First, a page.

Nunjucks: A JavaScript Template Engine

Introduction

Templating frameworks separate the layout of dynamic web sites and applications from the logic that integrates with it. All frameworks support various forms of looping, conditional logic and special formatting. But I also wanted an engine that supported advanced page composition elements, to enable me to share layouts across pages, to include blocks of functionality when required, and to generally make it as simple as possible to construct moderately complex page layouts with the minimum of code and as little duplication of effort as possible.

Comparison of template engines

There are a number of popular and capable JavaScript templating engines available, and we looked at several of these:

EJS

EJS (Embedded JavaScript) looks very much like PHP or JSP and is very light on features — far too light to be of any use. Immediately discarded.

Jade

The most obvious feature of Jade is that it uses a whitespace-based notation with no brackets (like Coffeescript) which is therefore either fabulous (if you like that sort of thing) or a completely horrendous showstopper if you don’t (and I didn’t). Feature-wise it’s on a par with most of the other engines, but the styling made it an almost immediate no-no.

Mustache / Handlebars

Uses a familiar {{ token system }} to embed logic into existing templates (and not just HTML). Provides good looping, logic and variables support. Poor support, however, for partials and blocks and other elements that make it easy to compose moderately complex page structures, which is a key requirement for even the simple CMS I was aiming to create. Next…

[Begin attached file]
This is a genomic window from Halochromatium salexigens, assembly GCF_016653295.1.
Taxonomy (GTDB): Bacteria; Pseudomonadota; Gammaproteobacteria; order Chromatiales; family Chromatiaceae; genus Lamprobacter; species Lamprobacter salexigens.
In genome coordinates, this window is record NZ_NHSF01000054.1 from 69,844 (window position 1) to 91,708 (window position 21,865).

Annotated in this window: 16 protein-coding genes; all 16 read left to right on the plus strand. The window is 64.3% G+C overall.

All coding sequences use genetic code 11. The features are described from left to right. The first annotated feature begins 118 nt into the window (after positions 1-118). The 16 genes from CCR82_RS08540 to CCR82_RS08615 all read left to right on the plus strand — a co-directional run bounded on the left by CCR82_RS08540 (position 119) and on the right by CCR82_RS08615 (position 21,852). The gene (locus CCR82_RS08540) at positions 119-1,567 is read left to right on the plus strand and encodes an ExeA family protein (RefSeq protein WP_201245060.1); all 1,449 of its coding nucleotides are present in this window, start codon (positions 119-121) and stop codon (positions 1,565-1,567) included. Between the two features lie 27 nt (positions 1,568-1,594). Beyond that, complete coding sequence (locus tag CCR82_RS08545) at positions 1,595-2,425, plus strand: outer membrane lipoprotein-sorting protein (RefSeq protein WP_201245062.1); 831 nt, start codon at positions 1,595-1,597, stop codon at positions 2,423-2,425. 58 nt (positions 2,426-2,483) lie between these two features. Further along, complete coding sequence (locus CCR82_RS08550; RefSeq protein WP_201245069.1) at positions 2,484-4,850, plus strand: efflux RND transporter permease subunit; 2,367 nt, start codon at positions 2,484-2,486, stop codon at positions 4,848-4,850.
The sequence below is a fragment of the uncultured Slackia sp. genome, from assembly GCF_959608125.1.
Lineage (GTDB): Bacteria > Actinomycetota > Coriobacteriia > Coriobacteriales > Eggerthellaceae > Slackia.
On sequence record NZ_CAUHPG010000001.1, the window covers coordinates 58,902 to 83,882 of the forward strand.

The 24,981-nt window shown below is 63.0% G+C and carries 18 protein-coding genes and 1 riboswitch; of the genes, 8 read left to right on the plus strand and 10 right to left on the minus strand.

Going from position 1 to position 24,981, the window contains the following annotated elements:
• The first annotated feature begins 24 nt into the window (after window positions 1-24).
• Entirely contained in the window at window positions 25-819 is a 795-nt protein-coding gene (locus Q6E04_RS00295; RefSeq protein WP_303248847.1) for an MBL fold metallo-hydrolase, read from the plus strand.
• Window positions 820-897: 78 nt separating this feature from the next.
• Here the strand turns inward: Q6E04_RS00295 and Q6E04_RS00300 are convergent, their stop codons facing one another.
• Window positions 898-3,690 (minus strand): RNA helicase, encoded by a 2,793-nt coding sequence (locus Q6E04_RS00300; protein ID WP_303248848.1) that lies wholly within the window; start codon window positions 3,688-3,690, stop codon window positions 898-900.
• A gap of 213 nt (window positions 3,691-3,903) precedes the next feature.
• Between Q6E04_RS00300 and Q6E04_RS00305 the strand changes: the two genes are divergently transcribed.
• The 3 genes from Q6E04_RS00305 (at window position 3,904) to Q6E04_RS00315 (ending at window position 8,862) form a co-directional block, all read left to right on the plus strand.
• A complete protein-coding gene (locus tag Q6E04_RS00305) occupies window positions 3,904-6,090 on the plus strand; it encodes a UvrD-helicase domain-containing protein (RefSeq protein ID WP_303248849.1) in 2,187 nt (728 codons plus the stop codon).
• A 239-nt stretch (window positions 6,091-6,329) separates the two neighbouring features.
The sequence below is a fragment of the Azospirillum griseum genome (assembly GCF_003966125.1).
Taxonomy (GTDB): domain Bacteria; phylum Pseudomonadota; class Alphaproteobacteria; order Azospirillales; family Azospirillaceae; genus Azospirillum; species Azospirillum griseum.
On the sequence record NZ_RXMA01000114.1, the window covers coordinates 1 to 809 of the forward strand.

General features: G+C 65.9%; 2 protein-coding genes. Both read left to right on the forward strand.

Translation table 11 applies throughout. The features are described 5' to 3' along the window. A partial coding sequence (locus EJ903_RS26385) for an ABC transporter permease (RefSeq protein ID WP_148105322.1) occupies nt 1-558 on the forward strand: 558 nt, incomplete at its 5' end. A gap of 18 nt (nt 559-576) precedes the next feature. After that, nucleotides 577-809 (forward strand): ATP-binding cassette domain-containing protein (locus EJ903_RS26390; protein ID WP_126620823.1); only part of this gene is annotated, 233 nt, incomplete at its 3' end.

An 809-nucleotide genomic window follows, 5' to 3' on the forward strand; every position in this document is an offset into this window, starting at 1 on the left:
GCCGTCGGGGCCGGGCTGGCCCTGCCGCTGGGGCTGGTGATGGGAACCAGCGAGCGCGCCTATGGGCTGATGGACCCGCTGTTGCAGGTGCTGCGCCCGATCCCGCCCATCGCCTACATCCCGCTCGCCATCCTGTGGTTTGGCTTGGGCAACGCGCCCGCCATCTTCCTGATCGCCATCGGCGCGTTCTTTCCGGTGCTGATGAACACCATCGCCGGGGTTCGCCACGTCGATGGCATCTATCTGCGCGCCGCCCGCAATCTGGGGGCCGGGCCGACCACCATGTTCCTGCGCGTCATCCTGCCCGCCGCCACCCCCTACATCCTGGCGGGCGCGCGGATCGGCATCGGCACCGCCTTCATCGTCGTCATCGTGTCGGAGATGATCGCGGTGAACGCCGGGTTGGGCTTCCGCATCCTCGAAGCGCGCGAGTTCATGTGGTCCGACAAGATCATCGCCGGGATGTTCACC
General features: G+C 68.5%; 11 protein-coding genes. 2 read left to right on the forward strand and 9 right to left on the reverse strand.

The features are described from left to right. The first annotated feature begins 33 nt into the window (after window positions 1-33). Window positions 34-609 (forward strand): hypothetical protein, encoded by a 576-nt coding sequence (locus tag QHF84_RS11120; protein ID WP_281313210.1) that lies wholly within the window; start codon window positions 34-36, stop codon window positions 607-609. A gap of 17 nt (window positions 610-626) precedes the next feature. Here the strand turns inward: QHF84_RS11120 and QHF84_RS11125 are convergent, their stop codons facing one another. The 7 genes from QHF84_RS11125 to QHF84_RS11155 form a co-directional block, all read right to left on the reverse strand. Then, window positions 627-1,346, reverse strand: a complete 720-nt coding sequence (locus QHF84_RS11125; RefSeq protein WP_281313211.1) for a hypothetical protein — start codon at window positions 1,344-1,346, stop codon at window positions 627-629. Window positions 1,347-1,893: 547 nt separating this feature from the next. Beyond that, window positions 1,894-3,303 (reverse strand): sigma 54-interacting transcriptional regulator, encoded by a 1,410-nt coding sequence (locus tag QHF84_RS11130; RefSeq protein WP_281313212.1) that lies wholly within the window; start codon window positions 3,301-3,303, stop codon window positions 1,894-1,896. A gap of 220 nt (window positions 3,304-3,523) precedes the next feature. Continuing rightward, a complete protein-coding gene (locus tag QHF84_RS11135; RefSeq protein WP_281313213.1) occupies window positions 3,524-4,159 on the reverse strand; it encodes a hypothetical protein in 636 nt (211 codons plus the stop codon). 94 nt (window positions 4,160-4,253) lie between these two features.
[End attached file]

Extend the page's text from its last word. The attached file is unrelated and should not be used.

Dust

Currently popular due to its adoption by LinkedIn. On the face of it, looks fairly similar to Mustache / Handlebars but with useful additional features like named blocks. However the template loading and rendering process is rather clunky and it still doesn’t support a particularly wide range of page construction features. Good, but not good enough…

Nunjucks

Another {{ token based system }} with all of the logic, looping and variable control that other engines provide. But in addition it supports some more advanced page composition elements e.g. block inheritance, includes, layout inheritance, custom tags and macros — all absolutely perfect for a CMS where pages are typically composed of a series of “building blocks”. We have a winner!

References

Some useful resources for comparing templating engines:

Basic rendering examples

Let’s see some examples of Nunjucks in action…

Runtime rendering in Node using nunjucks.render

Firstly we’ll look at an example where we’re using Nunjucks to render a page in response to a web service request being handled by a Node server — so a very similar scenario to what happens when you request a PHP or ColdFusion or ASP .NET page in a traditional website or web application.

We assume that Node is already installed.

Install Express and Nunjucks:

npm install express --save
npm install nunjucks --save

Create our basic app.js structure: